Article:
Posted: May 31, 2019
A multi-year process has resulted in Parx Racing, located in southeastern Pennsylvania, receiving accreditation by the National Thoroughbred Racing Association Safety and Integrity Alliance.
The accreditation, updates on which were provided periodically to the Pennsylvania Horse Racing Commission, was strongly pushed by the Pennsylvania Thoroughbred Horsemen’s Association, which represents horsemen at Parx. The track is the 25th in the United States and Canada to earn accreditation.
Director of Racing David Osojnak; Tim McLaughlin, John Shirley and Lance Morell, who handle security; Gerard Weipert, the track superintendent); and Safety Steward Donnie Smith led the effort in key areas as jockey health, medication and testing standards, fire and safety planning, and Thoroughbred aftercare, which the alliance designated as “best practices” in its review process.
Parx Chief Operating Officer Joe Wilson said many of the measures had been in place before the review.
“A lot of the things that the alliance requires, we had already done,” Wilson said in a release. “And when I say that, it refers to a padded starting gate, proper equipment with regards to helmets and vests. We installed the rider protection rail and we installed an audio and visual alarm system on the track. And as far as aftercare for racehorses, the PTHA’s Turning For Home program, which was founded more than 10 years ago, has safely retired more than 2,400 Thoroughbreds. This program is funded by Parx horse owners, jockeys, the PTHA, the (Pennsylvania Horse Breeders Association) and Parx management.
“So with all that, it was just a natural fit that we should take that further and be accredited by the NTRA. It just solidifies how important we take safety and integrity. It’s extremely important.”
Among the heightened initiatives that Parx is implementing are jockey concussion protocols: Any jockey believed to have potentially suffered a concussion will be sent to the hospital and must be seen and signed off by a doctor before being allowed to resume riding. Any jockey out as a result of a concussion will be placed on a “stop list” and not allowed on the backstretch until they are cleared.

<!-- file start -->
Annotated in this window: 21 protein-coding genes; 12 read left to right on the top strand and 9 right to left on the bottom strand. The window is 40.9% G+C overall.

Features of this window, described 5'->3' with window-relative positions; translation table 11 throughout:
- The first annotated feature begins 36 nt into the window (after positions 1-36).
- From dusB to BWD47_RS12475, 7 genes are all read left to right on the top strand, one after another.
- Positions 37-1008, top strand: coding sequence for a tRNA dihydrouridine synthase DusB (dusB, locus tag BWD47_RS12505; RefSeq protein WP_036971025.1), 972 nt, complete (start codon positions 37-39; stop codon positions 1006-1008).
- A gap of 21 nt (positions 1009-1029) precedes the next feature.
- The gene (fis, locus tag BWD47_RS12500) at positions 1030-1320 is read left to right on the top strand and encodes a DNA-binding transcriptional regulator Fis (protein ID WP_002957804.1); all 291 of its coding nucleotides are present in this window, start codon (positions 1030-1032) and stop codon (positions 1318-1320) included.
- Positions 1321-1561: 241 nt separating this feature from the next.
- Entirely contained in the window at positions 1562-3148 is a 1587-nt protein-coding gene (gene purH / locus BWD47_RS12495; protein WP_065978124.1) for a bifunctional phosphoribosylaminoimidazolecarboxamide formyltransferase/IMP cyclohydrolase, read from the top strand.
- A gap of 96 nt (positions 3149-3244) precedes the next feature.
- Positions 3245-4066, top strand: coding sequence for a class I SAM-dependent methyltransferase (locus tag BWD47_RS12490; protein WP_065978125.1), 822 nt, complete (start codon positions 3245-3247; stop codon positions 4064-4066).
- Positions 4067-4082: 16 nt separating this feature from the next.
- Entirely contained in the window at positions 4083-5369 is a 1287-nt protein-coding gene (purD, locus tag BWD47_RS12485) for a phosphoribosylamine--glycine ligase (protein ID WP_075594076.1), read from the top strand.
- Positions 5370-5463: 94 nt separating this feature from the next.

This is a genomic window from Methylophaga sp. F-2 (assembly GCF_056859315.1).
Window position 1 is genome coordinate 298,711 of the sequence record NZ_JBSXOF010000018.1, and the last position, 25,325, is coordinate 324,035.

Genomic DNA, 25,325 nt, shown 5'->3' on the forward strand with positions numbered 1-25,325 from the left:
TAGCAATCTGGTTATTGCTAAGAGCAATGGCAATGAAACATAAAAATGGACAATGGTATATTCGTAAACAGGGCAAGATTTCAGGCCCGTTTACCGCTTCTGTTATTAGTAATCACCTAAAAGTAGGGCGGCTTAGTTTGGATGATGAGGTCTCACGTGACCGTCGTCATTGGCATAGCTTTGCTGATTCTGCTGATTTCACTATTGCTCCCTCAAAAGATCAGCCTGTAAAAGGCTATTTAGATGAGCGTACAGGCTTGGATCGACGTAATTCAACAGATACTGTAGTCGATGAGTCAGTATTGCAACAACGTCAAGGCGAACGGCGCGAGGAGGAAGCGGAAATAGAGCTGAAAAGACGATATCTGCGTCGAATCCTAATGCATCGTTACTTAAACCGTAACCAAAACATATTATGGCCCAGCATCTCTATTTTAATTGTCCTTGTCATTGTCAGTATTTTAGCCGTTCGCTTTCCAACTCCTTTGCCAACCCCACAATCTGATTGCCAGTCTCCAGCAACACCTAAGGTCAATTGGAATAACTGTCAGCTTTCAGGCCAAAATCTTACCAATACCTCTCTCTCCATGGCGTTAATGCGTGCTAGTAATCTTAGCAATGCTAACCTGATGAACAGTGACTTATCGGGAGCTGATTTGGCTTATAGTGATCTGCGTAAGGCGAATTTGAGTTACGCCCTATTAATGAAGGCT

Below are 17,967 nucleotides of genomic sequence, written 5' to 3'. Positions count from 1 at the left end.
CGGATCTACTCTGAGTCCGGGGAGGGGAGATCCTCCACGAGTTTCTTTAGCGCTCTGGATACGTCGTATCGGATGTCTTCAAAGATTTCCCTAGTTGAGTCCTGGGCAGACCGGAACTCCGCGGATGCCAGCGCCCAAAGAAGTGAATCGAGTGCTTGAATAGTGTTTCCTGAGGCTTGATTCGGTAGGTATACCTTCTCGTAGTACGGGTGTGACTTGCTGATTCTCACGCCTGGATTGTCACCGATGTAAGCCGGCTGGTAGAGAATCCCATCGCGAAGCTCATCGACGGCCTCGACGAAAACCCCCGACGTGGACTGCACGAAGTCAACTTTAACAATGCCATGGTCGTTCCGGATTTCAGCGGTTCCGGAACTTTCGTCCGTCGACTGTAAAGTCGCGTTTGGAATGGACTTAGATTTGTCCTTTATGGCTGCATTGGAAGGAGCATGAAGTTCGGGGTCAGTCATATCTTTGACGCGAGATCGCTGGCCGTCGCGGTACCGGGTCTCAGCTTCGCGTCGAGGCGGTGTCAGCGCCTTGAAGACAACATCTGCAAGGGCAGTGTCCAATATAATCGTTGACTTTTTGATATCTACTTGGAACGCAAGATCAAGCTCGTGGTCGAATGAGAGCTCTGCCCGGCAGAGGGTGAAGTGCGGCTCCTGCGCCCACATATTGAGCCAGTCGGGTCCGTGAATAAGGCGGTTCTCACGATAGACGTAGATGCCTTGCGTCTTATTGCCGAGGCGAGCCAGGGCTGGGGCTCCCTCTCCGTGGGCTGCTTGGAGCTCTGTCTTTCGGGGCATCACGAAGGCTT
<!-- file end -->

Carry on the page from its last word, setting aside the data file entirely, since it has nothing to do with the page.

Maryland and other Mid-Atlantic states have similar protocol.
Parx is a participant in the Thoroughbred Racing Protective Bureau wagering security program and has adopted the Racing Surfaces Testing Laboratory’s Maintenance Quality System to execute annual surfaces inspection and best practices in surface-maintenance standards.
Alliance Executive Director Steve Koch said those programs, as well as full compliance by the PHRC with the National Uniform Medication Program, which has its roots in the Mid-Atlantic region, are “three of the most significant, obvious identifiers of a complete safety and integrity operation. On top of this we were very pleased with the thorough regulatory and official veterinary standards in force on a Parx race day.”
“Even if we were (graded) more than satisfactory in a category, we listened to if there were any other recommendations, and where we could, we implemented them,” Wilson said. “(Regarding) our detention barn, (the alliance) felt we could enhance the security of that, so we did.”
The on-site inspection at Parx was conducted by Koch; Mike Kilpack, a security and integrity consultant; Dan Fick, a racing operations consultant; and Dr. Mary Scollay, Equine Medical Director for the Kentucky Horse Racing Commission.
“Parx and their Pennsylvania stakeholders are to be congratulated on achieving full accreditation with the Safety and Integrity Alliance,” Koch said. “This was not a simple, nor overnight process. Rather, it is the outcome of a multi-year persistence to achieve some very important goals. Their engagement throughout has been significant and genuine. In fact, the Parx response to not just meeting the Code of Standards, but a complete response to our added recommendations has been substantial.”
(Parx Racing photo by Tom LaMarra)